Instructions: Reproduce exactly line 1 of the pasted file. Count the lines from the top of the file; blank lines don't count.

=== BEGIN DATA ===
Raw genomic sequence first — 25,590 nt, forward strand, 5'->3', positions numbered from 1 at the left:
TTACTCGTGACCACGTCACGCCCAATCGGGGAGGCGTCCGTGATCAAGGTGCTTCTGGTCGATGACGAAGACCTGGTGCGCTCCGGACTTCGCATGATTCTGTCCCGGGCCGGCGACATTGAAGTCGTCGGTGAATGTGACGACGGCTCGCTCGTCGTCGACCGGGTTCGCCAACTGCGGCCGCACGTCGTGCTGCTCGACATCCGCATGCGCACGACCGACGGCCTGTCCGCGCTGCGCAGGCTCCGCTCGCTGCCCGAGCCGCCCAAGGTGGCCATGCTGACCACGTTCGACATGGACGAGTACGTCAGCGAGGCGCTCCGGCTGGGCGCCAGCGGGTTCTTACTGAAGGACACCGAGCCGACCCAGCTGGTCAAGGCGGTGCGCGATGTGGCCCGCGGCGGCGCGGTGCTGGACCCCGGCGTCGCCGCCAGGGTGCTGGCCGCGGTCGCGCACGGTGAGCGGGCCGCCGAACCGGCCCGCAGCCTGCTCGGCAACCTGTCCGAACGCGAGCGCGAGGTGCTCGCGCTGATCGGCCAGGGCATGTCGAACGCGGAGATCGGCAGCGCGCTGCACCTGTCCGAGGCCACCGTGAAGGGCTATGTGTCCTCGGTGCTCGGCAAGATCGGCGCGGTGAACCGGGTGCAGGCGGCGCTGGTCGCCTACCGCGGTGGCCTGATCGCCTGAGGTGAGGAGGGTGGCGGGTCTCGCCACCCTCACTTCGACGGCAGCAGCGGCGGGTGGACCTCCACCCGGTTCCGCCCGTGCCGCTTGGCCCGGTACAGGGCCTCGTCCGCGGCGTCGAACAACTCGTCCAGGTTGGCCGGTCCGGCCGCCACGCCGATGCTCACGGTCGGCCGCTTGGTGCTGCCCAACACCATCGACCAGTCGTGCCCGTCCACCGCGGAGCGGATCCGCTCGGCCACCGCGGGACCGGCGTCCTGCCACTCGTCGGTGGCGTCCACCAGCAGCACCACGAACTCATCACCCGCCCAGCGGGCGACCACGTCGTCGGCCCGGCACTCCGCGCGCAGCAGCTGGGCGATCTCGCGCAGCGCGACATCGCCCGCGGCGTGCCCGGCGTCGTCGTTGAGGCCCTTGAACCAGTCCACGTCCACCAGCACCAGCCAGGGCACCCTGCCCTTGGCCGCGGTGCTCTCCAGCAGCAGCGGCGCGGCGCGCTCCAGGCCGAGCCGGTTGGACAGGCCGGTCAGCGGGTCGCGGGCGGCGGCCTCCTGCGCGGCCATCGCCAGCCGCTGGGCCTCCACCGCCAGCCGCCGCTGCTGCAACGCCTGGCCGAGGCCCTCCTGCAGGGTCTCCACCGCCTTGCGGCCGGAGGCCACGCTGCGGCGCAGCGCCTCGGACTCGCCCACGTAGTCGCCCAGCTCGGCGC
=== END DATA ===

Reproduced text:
Raw genomic sequence first — 25,590 nt, forward strand, 5'->3', positions numbered from 1 at the left: